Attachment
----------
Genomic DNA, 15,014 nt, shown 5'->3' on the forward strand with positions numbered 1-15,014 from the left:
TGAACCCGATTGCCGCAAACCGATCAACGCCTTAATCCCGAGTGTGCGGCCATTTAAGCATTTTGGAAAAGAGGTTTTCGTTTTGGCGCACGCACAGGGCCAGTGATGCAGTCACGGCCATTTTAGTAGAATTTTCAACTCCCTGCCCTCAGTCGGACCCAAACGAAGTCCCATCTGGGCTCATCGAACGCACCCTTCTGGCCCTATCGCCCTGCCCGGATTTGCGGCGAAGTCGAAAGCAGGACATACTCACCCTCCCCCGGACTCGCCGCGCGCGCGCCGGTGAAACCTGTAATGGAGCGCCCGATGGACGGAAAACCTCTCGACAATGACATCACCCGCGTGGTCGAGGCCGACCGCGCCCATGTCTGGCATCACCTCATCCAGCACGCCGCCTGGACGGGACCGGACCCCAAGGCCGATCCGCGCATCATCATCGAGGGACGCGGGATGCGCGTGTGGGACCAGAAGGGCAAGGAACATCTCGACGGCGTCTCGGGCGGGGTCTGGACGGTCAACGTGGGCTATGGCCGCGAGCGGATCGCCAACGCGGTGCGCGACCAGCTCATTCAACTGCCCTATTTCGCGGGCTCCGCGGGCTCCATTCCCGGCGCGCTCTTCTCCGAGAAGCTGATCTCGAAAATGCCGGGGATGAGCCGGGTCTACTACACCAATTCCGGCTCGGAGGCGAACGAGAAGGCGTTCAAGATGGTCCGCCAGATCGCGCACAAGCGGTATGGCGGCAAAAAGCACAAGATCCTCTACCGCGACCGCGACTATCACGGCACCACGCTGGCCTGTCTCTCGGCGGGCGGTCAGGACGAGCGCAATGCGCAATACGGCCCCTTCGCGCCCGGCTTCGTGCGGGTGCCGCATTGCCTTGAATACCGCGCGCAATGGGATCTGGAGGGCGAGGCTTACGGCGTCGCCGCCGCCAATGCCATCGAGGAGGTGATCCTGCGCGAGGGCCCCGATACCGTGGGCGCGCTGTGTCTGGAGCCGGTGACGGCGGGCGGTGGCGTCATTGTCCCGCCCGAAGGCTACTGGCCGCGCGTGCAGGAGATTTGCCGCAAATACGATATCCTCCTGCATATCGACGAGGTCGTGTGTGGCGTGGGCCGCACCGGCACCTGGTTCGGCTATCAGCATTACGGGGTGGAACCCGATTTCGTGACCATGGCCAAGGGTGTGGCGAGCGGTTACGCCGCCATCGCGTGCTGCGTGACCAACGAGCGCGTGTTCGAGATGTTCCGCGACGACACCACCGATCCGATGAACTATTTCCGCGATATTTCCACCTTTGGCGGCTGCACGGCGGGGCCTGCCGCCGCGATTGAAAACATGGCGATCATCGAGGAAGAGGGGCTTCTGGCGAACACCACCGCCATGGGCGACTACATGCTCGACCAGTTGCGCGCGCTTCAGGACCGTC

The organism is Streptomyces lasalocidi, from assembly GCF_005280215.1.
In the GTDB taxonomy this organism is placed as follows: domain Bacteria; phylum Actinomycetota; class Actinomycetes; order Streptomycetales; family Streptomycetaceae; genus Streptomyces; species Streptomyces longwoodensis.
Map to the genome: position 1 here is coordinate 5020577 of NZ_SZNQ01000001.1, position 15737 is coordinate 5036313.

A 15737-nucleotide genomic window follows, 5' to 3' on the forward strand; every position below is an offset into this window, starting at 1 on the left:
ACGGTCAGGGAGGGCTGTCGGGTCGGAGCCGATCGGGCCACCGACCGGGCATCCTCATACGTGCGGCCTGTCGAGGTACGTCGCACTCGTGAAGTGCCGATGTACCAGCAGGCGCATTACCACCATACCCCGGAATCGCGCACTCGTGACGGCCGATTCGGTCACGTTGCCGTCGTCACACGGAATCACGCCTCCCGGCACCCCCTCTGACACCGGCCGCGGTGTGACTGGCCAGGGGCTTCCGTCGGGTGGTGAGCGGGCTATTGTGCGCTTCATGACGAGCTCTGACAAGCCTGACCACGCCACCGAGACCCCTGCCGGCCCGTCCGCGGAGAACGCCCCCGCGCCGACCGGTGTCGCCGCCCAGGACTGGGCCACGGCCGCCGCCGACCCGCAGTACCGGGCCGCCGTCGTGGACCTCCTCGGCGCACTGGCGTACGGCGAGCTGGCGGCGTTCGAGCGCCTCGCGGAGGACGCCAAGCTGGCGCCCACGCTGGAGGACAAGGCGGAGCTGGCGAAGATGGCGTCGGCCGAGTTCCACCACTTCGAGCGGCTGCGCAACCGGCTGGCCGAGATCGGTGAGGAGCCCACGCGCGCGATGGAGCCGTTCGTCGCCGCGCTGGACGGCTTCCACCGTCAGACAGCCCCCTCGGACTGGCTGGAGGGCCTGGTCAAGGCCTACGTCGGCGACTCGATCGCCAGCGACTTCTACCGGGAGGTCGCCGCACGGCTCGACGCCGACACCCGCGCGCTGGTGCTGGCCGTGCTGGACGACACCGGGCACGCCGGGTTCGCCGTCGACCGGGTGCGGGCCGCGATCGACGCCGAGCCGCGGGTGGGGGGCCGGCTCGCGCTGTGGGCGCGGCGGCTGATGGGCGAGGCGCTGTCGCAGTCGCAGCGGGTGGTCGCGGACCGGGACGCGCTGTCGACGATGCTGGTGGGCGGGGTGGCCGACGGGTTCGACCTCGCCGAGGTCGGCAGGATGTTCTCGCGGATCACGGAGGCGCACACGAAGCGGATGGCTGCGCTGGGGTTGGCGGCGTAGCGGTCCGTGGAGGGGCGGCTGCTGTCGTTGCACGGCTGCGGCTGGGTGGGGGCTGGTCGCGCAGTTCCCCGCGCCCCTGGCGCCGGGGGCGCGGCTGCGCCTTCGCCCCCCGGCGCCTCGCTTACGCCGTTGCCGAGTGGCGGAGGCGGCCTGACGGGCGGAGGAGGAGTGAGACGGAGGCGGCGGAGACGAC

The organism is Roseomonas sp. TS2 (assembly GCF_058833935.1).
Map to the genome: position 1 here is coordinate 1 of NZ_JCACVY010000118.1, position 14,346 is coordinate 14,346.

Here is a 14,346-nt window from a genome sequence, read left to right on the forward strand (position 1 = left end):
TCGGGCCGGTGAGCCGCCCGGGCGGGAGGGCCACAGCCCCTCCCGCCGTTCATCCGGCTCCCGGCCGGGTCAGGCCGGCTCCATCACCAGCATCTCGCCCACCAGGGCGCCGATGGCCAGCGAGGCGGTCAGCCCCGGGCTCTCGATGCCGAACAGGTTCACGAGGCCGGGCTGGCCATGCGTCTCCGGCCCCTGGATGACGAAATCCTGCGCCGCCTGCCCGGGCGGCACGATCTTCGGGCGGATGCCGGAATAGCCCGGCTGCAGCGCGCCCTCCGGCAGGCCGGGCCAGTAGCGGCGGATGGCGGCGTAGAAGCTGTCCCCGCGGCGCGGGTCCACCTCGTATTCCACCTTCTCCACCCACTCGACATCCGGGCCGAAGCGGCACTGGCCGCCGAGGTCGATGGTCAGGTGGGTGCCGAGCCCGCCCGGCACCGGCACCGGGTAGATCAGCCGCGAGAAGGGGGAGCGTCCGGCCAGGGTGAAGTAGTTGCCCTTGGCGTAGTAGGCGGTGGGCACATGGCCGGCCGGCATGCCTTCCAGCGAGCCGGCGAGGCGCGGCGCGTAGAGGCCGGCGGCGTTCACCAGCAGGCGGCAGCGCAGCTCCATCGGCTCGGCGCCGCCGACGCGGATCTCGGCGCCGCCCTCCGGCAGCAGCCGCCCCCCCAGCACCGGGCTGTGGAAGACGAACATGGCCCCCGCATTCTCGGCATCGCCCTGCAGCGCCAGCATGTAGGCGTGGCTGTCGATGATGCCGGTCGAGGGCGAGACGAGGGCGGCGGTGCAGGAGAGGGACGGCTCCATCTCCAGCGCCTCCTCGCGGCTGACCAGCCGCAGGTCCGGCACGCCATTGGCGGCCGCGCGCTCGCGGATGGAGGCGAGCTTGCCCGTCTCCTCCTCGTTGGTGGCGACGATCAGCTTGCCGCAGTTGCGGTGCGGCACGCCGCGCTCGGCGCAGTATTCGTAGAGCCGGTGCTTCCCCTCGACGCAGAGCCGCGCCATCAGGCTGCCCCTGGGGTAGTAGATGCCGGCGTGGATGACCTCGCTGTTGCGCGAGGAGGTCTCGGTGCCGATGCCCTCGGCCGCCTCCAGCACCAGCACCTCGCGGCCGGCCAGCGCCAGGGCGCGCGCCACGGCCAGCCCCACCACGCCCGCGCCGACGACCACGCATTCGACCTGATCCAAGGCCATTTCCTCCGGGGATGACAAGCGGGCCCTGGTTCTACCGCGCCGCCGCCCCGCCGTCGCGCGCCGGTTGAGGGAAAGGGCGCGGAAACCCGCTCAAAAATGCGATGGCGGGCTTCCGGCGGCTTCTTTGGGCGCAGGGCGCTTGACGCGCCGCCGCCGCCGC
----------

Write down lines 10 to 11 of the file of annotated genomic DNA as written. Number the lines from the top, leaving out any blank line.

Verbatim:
Here is a 14,346-nt window from a genome sequence, read left to right on the forward strand (position 1 = left end):
TCGGGCCGGTGAGCCGCCCGGGCGGGAGGGCCACAGCCCCTCCCGCCGTTCATCCGGCTCCCGGCCGGGTCAGGCCGGCTCCATCACCAGCATCTCGCCCACCAGGGCGCCGATGGCCAGCGAGGCGGTCAGCCCCGGGCTCTCGATGCCGAACAGGTTCACGAGGCCGGGCTGGCCATGCGTCTCCGGCCCCTGGATGACGAAATCCTGCGCCGCCTGCCCGGGCGGCACGATCTTCGGGCGGATGCCGGAATAGCCCGGCTGCAGCGCGCCCTCCGGCAGGCCGGGCCAGTAGCGGCGGATGGCGGCGTAGAAGCTGTCCCCGCGGCGCGGGTCCACCTCGTATTCCACCTTCTCCACCCACTCGACATCCGGGCCGAAGCGGCACTGGCCGCCGAGGTCGATGGTCAGGTGGGTGCCGAGCCCGCCCGGCACCGGCACCGGGTAGATCAGCCGCGAGAAGGGGGAGCGTCCGGCCAGGGTGAAGTAGTTGCCCTTGGCGTAGTAGGCGGTGGGCACATGGCCGGCCGGCATGCCTTCCAGCGAGCCGGCGAGGCGCGGCGCGTAGAGGCCGGCGGCGTTCACCAGCAGGCGGCAGCGCAGCTCCATCGGCTCGGCGCCGCCGACGCGGATCTCGGCGCCGCCCTCCGGCAGCAGCCGCCCCCCCAGCACCGGGCTGTGGAAGACGAACATGGCCCCCGCATTCTCGGCATCGCCCTGCAGCGCCAGCATGTAGGCGTGGCTGTCGATGATGCCGGTCGAGGGCGAGACGAGGGCGGCGGTGCAGGAGAGGGACGGCTCCATCTCCAGCGCCTCCTCGCGGCTGACCAGCCGCAGGTCCGGCACGCCATTGGCGGCCGCGCGCTCGCGGATGGAGGCGAGCTTGCCCGTCTCCTCCTCGTTGGTGGCGACGATCAGCTTGCCGCAGTTGCGGTGCGGCACGCCGCGCTCGGCGCAGTATTCGTAGAGCCGGTGCTTCCCCTCGACGCAGAGCCGCGCCATCAGGCTGCCCCTGGGGTAGTAGATGCCGGCGTGGATGACCTCGCTGTTGCGCGAGGAGGTCTCGGTGCCGATGCCCTCGGCCGCCTCCAGCACCAGCACCTCGCGGCCGGCCAGCGCCAGGGCGCGCGCCACGGCCAGCCCCACCACGCCCGCGCCGACGACCACGCATTCGACCTGATCCAAGGCCATTTCCTCCGGGGATGACAAGCGGGCCCTGGTTCTACCGCGCCGCCGCCCCGCCGTCGCGCGCCGGTTGAGGGAAAGGGCGCGGAAACCCGCTCAAAAATGCGATGGCGGGCTTCCGGCGGCTTCTTTGGGCGCAGGGCGCTTGACGCGCCGCCGCCGCCGC